How does one have a heart of gratitude during the rise of a “Me” culture? This individualism and quest for entitlement has allowed whole generations to believe that they are owed everything and need to earn nothing.
Yet, it has been the case since our first parents. Adam and Eve fell because of this exact mentality that plagues our culture today.
One of today’s main characters in our gospel is a man with a heart of gratitude. He was one of ten leapers, and St. Luke makes a point to tell us that he was a Samaritan. According to Catholic Answers, they were a mixed race of pagan and Jewish ancestry who worshiped the same God of Israel but were looked down upon by the Jews of the New Testament because of their roots.
While traveling, Jews would often go around the land of Samaria in order to avoid contaminating themselves. Notably, the Samaritans also felt a distaste for the Jews, especially by worshipping at a different temple and only accepting the first five books of the Old Testament as canonical.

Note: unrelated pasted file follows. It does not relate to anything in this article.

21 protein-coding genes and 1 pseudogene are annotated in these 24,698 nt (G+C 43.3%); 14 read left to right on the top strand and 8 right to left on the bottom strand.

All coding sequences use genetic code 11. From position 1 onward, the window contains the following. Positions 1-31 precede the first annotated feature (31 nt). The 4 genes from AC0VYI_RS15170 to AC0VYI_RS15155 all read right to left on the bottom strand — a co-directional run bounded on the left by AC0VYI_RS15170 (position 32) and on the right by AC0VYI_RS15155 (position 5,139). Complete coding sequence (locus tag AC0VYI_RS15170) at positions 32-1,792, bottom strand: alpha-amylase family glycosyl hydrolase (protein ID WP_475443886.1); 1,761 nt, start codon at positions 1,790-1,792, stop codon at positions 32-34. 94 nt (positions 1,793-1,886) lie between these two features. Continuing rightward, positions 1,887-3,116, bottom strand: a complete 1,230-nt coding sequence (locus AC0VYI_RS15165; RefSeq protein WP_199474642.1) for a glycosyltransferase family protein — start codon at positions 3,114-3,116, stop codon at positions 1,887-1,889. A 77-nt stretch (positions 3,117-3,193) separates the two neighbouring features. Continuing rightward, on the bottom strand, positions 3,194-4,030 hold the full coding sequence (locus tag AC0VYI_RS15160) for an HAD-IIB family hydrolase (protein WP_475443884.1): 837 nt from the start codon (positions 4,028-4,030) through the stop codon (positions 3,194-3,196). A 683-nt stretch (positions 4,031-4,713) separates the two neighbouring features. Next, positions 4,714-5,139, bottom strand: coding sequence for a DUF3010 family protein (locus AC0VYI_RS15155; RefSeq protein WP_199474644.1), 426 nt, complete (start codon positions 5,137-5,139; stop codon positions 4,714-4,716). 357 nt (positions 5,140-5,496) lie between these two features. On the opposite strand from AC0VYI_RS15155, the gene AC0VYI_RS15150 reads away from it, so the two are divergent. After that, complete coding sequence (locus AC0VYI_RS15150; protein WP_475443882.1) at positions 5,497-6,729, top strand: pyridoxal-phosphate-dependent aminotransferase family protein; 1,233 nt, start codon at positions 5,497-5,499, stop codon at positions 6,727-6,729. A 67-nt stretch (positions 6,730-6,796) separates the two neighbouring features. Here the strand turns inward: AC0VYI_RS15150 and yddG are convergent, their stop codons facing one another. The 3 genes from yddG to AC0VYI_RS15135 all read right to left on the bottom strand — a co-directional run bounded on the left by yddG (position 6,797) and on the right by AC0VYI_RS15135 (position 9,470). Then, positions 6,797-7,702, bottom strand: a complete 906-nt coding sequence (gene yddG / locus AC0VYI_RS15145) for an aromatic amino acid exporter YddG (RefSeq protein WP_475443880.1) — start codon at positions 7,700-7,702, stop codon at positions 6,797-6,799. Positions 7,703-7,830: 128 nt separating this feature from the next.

Yet in faith, this Samaritan calls out to Jesus with his fellow leapers in faith, after hearing about Jesus’ works and believing. His faith surpasses those of his brothers because of his heart of gratitude. He leaves his brother leapers and falls on Jesus’ feet in thanksgiving. Gratitude is a product of faith.
Let us ask the Lord for a heart of gratitude that mirrors the healed Samaritan leper. Make a point to exercise a heart of gratitude in little ways, whether it be intentionally thanking the cashier at the store or telling your family how grateful you are that they are a part of your life.
Then, when the Lord looks upon us in his mercy as he did this Samaritan leaper, we are better able to recognize it and return to him, “glorifying God in a loud voice” and with a heart of gratitude.
Hannah Crites is a native to Denver Colorado and graduate of Franciscan University of Steubenville. She has written for numerous publications and blogs including the Chastity Project, Washington Times, Faith & Culture: The Journal of the Augustine Institute, and Franciscan Magazine. She is currently working in content and digital marketing for a small web development and digital marketing agency. Connect with her through Twitter (@hannah_crites) and Facebook. Check out more of what she has written here.